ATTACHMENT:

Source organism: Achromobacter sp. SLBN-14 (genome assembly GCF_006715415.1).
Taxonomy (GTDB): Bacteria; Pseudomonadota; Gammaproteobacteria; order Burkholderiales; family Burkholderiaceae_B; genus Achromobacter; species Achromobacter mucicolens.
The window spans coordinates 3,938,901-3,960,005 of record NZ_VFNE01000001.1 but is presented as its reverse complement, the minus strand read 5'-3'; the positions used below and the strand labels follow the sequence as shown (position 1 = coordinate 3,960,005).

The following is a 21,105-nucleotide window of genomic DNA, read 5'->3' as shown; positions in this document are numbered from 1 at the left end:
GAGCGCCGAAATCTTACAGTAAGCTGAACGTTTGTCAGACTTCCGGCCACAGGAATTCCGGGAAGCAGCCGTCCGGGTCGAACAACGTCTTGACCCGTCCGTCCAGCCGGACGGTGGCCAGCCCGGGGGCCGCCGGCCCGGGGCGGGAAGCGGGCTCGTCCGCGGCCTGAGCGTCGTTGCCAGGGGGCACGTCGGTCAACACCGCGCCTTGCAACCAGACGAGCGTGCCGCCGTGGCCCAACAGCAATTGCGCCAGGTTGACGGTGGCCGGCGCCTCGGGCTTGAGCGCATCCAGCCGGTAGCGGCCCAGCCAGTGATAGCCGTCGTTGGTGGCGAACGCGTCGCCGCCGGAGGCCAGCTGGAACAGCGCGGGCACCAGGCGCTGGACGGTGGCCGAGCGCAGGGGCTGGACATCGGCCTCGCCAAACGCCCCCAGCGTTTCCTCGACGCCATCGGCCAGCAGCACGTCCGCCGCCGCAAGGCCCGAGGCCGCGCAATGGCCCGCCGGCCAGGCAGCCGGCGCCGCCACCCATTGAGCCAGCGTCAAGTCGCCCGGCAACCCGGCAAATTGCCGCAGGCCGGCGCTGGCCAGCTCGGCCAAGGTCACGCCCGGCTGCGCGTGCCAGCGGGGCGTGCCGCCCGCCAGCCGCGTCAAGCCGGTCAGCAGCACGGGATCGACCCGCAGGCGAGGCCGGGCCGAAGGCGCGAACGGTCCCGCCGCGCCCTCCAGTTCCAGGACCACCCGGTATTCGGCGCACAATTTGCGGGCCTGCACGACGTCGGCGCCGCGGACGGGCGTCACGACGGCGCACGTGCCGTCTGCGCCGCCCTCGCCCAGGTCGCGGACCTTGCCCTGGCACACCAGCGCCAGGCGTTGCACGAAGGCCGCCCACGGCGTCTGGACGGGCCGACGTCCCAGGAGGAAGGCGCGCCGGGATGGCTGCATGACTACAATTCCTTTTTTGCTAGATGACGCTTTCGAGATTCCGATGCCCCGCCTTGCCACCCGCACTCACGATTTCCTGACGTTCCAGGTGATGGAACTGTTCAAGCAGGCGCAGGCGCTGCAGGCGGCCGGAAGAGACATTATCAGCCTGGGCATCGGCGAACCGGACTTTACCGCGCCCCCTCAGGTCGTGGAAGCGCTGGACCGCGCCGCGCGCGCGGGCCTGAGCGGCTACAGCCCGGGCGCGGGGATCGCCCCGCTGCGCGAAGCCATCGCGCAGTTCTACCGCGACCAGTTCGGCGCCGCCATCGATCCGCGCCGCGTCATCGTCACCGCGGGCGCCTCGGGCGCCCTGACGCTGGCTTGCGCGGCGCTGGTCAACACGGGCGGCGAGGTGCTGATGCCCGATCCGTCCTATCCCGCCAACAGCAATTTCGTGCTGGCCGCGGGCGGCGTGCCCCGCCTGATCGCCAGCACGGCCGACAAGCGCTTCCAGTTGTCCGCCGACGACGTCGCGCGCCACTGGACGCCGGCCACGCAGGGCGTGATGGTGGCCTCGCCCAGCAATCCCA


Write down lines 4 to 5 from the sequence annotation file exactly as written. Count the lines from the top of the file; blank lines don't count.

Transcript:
The following is a 21,105-nucleotide window of genomic DNA, read 5'->3' as shown; positions in this document are numbered from 1 at the left end:
GAGCGCCGAAATCTTACAGTAAGCTGAACGTTTGTCAGACTTCCGGCCACAGGAATTCCGGGAAGCAGCCGTCCGGGTCGAACAACGTCTTGACCCGTCCGTCCAGCCGGACGGTGGCCAGCCCGGGGGCCGCCGGCCCGGGGCGGGAAGCGGGCTCGTCCGCGGCCTGAGCGTCGTTGCCAGGGGGCACGTCGGTCAACACCGCGCCTTGCAACCAGACGAGCGTGCCGCCGTGGCCCAACAGCAATTGCGCCAGGTTGACGGTGGCCGGCGCCTCGGGCTTGAGCGCATCCAGCCGGTAGCGGCCCAGCCAGTGATAGCCGTCGTTGGTGGCGAACGCGTCGCCGCCGGAGGCCAGCTGGAACAGCGCGGGCACCAGGCGCTGGACGGTGGCCGAGCGCAGGGGCTGGACATCGGCCTCGCCAAACGCCCCCAGCGTTTCCTCGACGCCATCGGCCAGCAGCACGTCCGCCGCCGCAAGGCCCGAGGCCGCGCAATGGCCCGCCGGCCAGGCAGCCGGCGCCGCCACCCATTGAGCCAGCGTCAAGTCGCCCGGCAACCCGGCAAATTGCCGCAGGCCGGCGCTGGCCAGCTCGGCCAAGGTCACGCCCGGCTGCGCGTGCCAGCGGGGCGTGCCGCCCGCCAGCCGCGTCAAGCCGGTCAGCAGCACGGGATCGACCCGCAGGCGAGGCCGGGCCGAAGGCGCGAACGGTCCCGCCGCGCCCTCCAGTTCCAGGACCACCCGGTATTCGGCGCACAATTTGCGGGCCTGCACGACGTCGGCGCCGCGGACGGGCGTCACGACGGCGCACGTGCCGTCTGCGCCGCCCTCGCCCAGGTCGCGGACCTTGCCCTGGCACACCAGCGCCAGGCGTTGCACGAAGGCCGCCCACGGCGTCTGGACGGGCCGACGTCCCAGGAGGAAGGCGCGCCGGGATGGCTGCATGACTACAATTCCTTTTTTGCTAGATGACGCTTTCGAGATTCCGATGCCCCGCCTTGCCACCCGCACTCACGATTTCCTGACGTTCCAGGTGATGGAACTGTTCAAGCAGGCGCAGGCGCTGCAGGCGGCCGGAAGAGACATTATCAGCCTGGGCATCGGCGAACCGGACTTTACCGCGCCCCCTCAGGTCGTGGAAGCGCTGGACCGCGCCGCGCGCGCGGGCCTGAGCGGCTACAGCCCGGGCGCGGGGATCGCCCCGCTGCGCGAAGCCATCGCGCAGTTCTACCGCGACCAGTTCGGCGCCGCCATCGATCCGCGCCGCGTCATCGTCACCGCGGGCGCCTCGGGCGCCCTGACGCTGGCTTGCGCGGCGCTGGTCAACACGGGCGGCGAGGTGCTGATGCCCGATCCGTCCTATCCCGCCAACAGCAATTTCGTGCTGGCCGCGGGCGGCGTGCCCCGCCTGATCGCCAGCACGGCCGACAAGCGCTTCCAGTTGTCCGCCGACGACGTCGCGCGCCACTGGACGCCGGCCACGCAGGGCGTGATGGTGGCCTCGCCCAGCAATCCCA